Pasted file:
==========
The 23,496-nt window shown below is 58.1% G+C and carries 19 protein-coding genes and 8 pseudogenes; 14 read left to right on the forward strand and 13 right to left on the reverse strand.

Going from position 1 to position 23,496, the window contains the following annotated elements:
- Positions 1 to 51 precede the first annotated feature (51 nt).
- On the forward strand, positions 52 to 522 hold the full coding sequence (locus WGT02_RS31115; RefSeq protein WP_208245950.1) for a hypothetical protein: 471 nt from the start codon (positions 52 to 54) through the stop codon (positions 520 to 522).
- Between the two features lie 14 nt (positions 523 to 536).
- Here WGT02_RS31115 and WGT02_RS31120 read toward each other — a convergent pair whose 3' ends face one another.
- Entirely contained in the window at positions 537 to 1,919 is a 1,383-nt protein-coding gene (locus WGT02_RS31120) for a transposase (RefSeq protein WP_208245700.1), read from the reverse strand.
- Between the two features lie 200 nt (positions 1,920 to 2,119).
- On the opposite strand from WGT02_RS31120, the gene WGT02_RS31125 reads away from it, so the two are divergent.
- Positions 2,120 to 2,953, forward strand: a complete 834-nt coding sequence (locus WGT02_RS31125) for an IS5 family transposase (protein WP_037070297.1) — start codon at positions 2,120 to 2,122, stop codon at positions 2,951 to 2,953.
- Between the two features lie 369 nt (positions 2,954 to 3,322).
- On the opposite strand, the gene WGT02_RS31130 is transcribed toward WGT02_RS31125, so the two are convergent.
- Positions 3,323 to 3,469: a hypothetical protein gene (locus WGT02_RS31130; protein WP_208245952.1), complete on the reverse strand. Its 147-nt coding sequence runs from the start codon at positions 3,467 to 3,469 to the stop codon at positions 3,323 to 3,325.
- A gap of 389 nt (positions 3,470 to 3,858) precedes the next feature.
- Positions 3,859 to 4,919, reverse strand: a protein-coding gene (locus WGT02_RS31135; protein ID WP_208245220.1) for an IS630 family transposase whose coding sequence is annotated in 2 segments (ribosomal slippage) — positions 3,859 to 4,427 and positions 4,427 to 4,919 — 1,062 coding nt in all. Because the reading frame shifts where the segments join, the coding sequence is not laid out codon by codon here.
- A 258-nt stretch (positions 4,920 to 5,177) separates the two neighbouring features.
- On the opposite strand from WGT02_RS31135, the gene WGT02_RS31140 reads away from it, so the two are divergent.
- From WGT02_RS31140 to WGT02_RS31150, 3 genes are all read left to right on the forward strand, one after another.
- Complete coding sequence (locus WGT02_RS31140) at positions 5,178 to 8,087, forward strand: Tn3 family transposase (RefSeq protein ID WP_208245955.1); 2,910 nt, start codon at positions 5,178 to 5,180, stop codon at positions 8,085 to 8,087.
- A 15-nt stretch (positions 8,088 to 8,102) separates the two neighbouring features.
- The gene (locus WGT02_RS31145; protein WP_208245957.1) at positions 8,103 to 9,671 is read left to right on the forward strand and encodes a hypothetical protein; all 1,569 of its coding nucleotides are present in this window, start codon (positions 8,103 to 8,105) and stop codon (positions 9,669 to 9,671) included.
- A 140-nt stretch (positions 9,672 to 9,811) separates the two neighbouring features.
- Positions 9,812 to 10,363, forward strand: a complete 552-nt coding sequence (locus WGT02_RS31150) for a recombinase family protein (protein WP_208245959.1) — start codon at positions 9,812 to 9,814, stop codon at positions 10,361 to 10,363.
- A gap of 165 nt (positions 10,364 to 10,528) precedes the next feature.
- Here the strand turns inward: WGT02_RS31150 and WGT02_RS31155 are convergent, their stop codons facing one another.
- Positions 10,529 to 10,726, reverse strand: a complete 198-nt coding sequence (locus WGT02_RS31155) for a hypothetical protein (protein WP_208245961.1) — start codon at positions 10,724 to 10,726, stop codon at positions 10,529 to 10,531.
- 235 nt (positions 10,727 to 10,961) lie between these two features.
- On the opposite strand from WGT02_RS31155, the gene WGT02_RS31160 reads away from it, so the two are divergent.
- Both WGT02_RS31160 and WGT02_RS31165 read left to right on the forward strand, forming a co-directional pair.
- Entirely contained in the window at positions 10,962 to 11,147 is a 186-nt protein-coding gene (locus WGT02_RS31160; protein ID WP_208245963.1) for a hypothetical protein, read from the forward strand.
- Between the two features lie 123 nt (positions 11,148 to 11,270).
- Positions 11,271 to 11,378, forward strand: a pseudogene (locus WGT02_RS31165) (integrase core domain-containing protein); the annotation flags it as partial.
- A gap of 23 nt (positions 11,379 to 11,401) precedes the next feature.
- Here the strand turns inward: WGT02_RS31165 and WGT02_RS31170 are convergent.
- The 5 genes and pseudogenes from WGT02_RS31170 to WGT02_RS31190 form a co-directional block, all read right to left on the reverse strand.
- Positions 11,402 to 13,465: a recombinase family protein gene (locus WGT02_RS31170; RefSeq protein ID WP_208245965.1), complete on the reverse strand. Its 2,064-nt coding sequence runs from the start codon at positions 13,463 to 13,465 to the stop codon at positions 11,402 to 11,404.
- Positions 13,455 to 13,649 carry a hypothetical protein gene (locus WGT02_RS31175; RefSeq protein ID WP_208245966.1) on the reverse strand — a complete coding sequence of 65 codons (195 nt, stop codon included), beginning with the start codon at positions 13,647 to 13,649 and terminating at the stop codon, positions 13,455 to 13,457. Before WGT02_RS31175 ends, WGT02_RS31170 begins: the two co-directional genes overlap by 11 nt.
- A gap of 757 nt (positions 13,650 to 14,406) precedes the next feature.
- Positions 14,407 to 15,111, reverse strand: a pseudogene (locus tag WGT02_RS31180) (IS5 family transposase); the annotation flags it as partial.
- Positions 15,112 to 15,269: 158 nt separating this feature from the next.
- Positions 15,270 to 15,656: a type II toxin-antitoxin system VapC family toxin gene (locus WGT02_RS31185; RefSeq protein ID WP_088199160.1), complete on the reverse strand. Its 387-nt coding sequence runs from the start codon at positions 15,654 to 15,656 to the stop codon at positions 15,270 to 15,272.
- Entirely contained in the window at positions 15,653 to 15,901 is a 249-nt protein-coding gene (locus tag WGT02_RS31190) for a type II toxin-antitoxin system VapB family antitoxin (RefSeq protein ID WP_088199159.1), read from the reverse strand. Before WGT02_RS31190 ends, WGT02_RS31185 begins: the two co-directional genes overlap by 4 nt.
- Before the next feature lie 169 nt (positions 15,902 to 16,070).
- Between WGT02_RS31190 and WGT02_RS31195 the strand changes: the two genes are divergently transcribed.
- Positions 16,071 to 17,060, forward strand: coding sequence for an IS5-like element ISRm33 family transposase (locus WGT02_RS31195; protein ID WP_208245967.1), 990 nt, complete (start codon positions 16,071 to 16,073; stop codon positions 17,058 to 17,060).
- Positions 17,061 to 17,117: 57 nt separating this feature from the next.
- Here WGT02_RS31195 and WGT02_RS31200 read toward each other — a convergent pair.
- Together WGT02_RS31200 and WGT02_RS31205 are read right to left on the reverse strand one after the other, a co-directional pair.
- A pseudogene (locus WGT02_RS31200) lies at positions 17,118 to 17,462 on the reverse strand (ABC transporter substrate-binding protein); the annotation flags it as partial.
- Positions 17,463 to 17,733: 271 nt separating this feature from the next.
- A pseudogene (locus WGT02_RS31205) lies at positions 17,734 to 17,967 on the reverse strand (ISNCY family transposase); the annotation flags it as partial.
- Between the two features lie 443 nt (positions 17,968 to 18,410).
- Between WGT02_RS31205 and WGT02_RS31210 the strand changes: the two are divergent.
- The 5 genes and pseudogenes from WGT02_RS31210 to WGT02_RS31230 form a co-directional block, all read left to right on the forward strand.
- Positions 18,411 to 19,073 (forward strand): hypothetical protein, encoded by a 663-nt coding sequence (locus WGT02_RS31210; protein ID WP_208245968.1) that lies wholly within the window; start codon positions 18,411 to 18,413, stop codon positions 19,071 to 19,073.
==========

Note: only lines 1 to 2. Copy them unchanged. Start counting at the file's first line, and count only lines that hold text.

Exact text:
The 23,496-nt window shown below is 58.1% G+C and carries 19 protein-coding genes and 8 pseudogenes; 14 read left to right on the forward strand and 13 right to left on the reverse strand.

Going from position 1 to position 23,496, the window contains the following annotated elements: